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Stitch?

EX DHEX DH Posts: 194
On a couple of rides recently i've started to get a stitch in my gut(right hand side).

What causes it? And how do i stop getting one?

Posts

  • rokkalarokkala Posts: 649
    When you feel a stitch coming try taking in a very deep breath and hold it for a good few seconds, breathe out and repeat 4/5 times. Works for me.
  • AnonymousAnonymous Posts: 79,667
    When I feel a stitch coming on I get off my bike straight away, have a sit down and have a cup of tea and a slice of cake. Works a treat but a pain when you're racing.
  • stratcatstratcat Posts: 160
    I get a stitch if I've eaten too much before my time trial or not left enough time for it to "go down" I now tend not to eat too much or too close to race time.
  • Cleat EastwoodCleat Eastwood Posts: 7,508
    Lilo
    The dissenter is every human being at those moments of his life when he resigns
    momentarily from the herd and thinks for himself.
  • kettrinboykettrinboy Posts: 613
    i get this sometimes and i just usually back off the pace for a few miles and it goes away, unless i,m on for a good time then i,ll just take the pain especially if its only a 10-15 mile ride as its only ever a temporary thing.
  • BigDarbsBigDarbs Posts: 132
    I posted this reply on another thread, this is my solution...read on...

    I had exactly the same problem. I was quite concerned as I considered myself fairly fit. I raced mountain bikes at expert level for 13 years, then stopped racing but carried on riding. For the past 12 months I have been training properly again to start racing on the road, and I started getting stitch occasionally which had never happened before. I only get it in maybe one in every 7 or 8 rides, and generally when giving it some onions uphilll.

    There seemed to be no real pattern to it, I varied the time that I ate before riding, used plain water or energy drinks etc, I couldn't replicate it. Isotonic drinks had no positive or negaitive effect for me.

    As I couldn't prevent it, I started to look for ways to deal with it. I think it may have been on this forum that I found the best advice. Having read a lot around the subject, there seems to be no real certainty about the causes of stitch, but this is the solution that works for me every time.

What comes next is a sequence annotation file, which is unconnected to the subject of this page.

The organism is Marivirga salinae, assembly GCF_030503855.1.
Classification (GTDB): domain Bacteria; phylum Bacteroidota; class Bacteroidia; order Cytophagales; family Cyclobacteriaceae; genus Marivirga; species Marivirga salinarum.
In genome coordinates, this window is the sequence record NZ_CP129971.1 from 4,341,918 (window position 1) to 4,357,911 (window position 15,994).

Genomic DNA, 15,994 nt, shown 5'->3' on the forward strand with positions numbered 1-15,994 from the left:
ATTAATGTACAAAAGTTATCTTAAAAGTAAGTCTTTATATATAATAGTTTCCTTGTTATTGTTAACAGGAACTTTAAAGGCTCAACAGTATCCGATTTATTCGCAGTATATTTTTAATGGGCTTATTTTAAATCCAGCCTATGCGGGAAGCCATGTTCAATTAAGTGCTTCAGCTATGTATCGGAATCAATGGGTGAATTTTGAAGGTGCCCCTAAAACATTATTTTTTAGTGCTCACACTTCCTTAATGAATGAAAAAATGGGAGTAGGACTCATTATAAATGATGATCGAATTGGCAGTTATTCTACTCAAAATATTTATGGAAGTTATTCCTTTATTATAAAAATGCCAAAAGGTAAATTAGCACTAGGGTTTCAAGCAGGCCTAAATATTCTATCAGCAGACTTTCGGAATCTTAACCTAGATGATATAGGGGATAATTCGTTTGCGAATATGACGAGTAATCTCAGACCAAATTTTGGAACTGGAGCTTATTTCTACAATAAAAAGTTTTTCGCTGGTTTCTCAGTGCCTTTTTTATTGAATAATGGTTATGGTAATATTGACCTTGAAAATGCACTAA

When I feel it coming on or it suddenly appears, I take a very, very deep breath and exhale hard through my mouth, forcing every last drop of air out of the bottom of my lungs, repeat this 3 times. hey presto, no more stitch!

    I have now perfected this technique so that as soon as I feel it coming on I carry this process out (sometimes one deep breath and hard exhale does it), and it prevents it coming on any further. I have also started to make sure my breathing is very even and deep when working hard on the bike, as this definitely helps with preventing it coming on at all. I have actually found that concentrating on my breathing, making sure I breath deeply and evenly is the biggest preventative factor.

    Now that I am racing more I find it only generally comes on when I am in the last couple of miles and the pace is very fast. I have bought a powerbreathe in an attempt to strengthen my abdominal muscles. It is defintely helping, but I still don't really know the cause of my stitch.
  • simon johnsonsimon johnson Posts: 1,064
    I get this too. I think that in my case it's caused by shallow breathing and/or being tense during big/sustained efforts- stitch is usually explained as a cramping of the diaphragm.

    As posted above, practice deep breathing and if stitch occurs do 'belly breathing' - push the stomach out as you breathe (deeply) in. Also, stretch that part of you body whilst rolling - arch your back whilst leaning leftwards. But certainly pay attention to your breathing pattern and gradually this'll become second nature.
    Where\'s me jumper?
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